Tipping in the USA can be very confusing. Who gets what? How much is enough? How much is an insult? It’s a minefield – especially if you haven’t grown up with it. Here’s our essential guide to tipping in the States that will stop you being chased down the street by angry wait staff.
When I first visited the USA, I really didn’t get the tipping culture. Although I was aware of it, every time I went to the bar or got a restaurant bill, I’d break out in a panic sweat.
In Australia, New Zealand and the UK when you tip, it’s because you’re really happy with the service or the product. It’s a thank-you.
In the States, you’ve got to see it more as an informal yet essential tax.
1. Why tip?
Remember, minimum wage in the US is still considerably lower than Aus or the UK. The service and hospitality industry is often poorly paid and people rely on tips just to get by.
Tips are not just a way of you showing your appreciation for the level of service. Think of them more as just part of the price.
2. Who gets what?
The system for dividing the tips is complicated.
Every time you walk into a restaurant, you’re greeted by one person, then you’re seated by another. Water is poured by another. Menus and service is by another person. Your drinks are made by another. Your plates cleared by someone else…
Your tip is split about 6 different ways, so the money is quite thinly sliced by the end. And that’s just in a restaurant.
3. How much do you tip in the States?
Porter: $1 per piece of luggage you have.
Valet: $1 per piece of luggage – $2 min.
Reception and concierge: no need to tip.
At the bar: $1-$2 per drink but more on the 1st round if you want awesome service later. Alternatively, if it’s that kind of bar and that time at night, offering to have a drink with the bar person by suggesting a shot of Fernet, you’ll have a new best friend.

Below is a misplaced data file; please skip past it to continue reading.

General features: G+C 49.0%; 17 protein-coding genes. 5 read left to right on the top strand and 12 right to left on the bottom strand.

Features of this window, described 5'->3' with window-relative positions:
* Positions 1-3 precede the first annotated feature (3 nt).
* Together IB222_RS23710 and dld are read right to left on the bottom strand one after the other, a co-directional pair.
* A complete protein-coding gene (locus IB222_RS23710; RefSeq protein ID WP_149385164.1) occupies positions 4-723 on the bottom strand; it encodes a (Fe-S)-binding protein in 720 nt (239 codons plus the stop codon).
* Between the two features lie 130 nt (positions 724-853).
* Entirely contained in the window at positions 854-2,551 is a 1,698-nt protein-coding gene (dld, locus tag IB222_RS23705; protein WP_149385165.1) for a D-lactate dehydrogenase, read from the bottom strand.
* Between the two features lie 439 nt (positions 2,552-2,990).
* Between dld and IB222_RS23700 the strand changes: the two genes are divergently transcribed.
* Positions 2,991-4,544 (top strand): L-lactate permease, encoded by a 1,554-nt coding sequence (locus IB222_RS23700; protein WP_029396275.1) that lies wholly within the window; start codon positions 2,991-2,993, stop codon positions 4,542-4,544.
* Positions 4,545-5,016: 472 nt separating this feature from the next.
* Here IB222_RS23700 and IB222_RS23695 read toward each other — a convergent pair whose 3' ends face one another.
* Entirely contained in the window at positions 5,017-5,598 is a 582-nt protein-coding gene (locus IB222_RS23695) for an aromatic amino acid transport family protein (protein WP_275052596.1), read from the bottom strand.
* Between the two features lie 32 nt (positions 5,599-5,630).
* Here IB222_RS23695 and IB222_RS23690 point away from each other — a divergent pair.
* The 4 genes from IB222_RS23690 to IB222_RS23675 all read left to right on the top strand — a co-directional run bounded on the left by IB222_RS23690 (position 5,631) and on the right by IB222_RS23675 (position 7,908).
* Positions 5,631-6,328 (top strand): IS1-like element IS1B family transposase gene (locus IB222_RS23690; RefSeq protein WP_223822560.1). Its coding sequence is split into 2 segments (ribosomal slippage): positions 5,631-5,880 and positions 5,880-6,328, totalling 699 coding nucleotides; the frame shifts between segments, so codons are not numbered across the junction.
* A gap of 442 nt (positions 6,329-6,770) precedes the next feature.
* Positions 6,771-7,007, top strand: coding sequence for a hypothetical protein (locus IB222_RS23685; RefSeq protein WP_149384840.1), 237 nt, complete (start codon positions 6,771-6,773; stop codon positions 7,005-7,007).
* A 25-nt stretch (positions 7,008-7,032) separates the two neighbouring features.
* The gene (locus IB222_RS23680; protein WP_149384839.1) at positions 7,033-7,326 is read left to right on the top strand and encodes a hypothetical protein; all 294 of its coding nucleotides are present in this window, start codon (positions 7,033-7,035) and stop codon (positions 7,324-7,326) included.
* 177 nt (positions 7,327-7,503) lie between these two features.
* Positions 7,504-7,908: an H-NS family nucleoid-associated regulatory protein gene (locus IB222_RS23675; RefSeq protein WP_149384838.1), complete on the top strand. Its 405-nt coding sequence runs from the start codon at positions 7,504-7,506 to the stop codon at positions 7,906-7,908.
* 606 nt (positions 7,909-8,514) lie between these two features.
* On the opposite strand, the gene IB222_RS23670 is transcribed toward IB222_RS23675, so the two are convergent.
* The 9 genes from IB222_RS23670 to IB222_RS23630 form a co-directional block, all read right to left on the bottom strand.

Fernet Branca is an acquired taste – very bitter and medicinal – but to the seasoned career bar tender it’s like catnip!
Bar tab: add 10% to the total. Cash is better even if you’re paying by credit card for the rest of the bill.
Table service in a bar: 10% of bill (on before tax amount) is the bare minimum 15% is fine. 20% means you’re stoked w/service.
Restaurant bar: if you’re having a drink at the bar while you’re waiting for your table, make sure you settle the bar tab before you’re seated.
Combining the bar tab with your dinner bill is poor form and it’ll piss the bar tender off. This may result in slow or poorly made drinks throughout your meal. Tip $1-$2 per drink – more if the restaurant’s really busy.
15% tip of the pre-tax amount is fine. In California, sales tax is 7.5%, so just double the tax amount. 20% is a good tip.
NYC is often more just because it’s a special case – though especially noticeable with table service – 20% is the norm, 25% if you’re thrilled with wait staff, more if you want to show off or look like a tourist!
$1 or $2 is fine. If you’re using Uber, you only need to tip if you’re really happy with the driver.
As a general rule/’industry standard’, you tip about 20% of the tour price. You tip at the end of the tour.
Sometimes you don’t need to tip but it’s best to bring enough cash with you for this anyway. It’s quite embarrassing and you feel like a swindler when you can’t tip while everyone else is handing the guide bills.
There’s no need to tip at supermarkets, stores or fast food venues.
To make things a bit clearer, here’s a free cheat sheet of what we’ve gone through:
4. Working out percentages
If you’re as bad at maths as I am, doing percentages can be… frustrating. There are plenty of phone apps that help you do this. Alternatively, work out the 10% figure and go from there.
10% is easy to do. Just move the decimal place over one. So for a $95.00 bill, 10% is $9.50.
Double this and you’ve got 20%. Half of $9.50 ($4.75) is 5%. Add that to $9.50 and you’ve got 15%.
Sorry if this seems like I’m taking the piss, but it’s the only way I can do it, and I know there are others out there who feel as disengaged with numbers as I do. Hope this helps!
How much do you usually tip? Have you ever been to the States? What do you think of the tipping culture over there? Tell us in the comments!